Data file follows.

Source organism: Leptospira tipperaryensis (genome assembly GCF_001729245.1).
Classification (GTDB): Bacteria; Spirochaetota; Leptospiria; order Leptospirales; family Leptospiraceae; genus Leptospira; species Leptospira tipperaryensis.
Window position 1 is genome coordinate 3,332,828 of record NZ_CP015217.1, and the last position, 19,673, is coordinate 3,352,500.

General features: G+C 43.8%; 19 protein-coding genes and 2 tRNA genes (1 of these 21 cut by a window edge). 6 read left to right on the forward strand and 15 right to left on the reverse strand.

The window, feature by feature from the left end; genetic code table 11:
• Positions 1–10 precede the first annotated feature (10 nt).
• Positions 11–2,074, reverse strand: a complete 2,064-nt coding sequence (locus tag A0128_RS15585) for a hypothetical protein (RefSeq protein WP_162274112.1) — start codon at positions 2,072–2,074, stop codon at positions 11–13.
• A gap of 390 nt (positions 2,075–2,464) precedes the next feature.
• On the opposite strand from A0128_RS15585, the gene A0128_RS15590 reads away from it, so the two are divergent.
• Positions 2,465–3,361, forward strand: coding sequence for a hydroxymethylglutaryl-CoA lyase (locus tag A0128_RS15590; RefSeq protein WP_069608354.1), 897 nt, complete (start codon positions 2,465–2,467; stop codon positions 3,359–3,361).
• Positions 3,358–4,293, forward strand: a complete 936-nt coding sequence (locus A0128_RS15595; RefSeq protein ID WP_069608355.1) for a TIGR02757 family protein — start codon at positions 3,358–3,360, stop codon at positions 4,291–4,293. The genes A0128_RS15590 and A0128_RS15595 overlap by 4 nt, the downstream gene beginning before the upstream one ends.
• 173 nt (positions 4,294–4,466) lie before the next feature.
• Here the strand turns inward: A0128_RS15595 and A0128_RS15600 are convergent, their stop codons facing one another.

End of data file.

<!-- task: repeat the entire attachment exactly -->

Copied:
Source organism: Leptospira tipperaryensis (genome assembly GCF_001729245.1).
Classification (GTDB): Bacteria; Spirochaetota; Leptospiria; order Leptospirales; family Leptospiraceae; genus Leptospira; species Leptospira tipperaryensis.
Window position 1 is genome coordinate 3,332,828 of record NZ_CP015217.1, and the last position, 19,673, is coordinate 3,352,500.

General features: G+C 43.8%; 19 protein-coding genes and 2 tRNA genes (1 of these 21 cut by a window edge). 6 read left to right on the forward strand and 15 right to left on the reverse strand.

The window, feature by feature from the left end; genetic code table 11:
• Positions 1–10 precede the first annotated feature (10 nt).
• Positions 11–2,074, reverse strand: a complete 2,064-nt coding sequence (locus tag A0128_RS15585) for a hypothetical protein (RefSeq protein WP_162274112.1) — start codon at positions 2,072–2,074, stop codon at positions 11–13.
• A gap of 390 nt (positions 2,075–2,464) precedes the next feature.
• On the opposite strand from A0128_RS15585, the gene A0128_RS15590 reads away from it, so the two are divergent.
• Positions 2,465–3,361, forward strand: coding sequence for a hydroxymethylglutaryl-CoA lyase (locus tag A0128_RS15590; RefSeq protein WP_069608354.1), 897 nt, complete (start codon positions 2,465–2,467; stop codon positions 3,359–3,361).
• Positions 3,358–4,293, forward strand: a complete 936-nt coding sequence (locus A0128_RS15595; RefSeq protein ID WP_069608355.1) for a TIGR02757 family protein — start codon at positions 3,358–3,360, stop codon at positions 4,291–4,293. The genes A0128_RS15590 and A0128_RS15595 overlap by 4 nt, the downstream gene beginning before the upstream one ends.
• 173 nt (positions 4,294–4,466) lie before the next feature.
• Here the strand turns inward: A0128_RS15595 and A0128_RS15600 are convergent, their stop codons facing one another.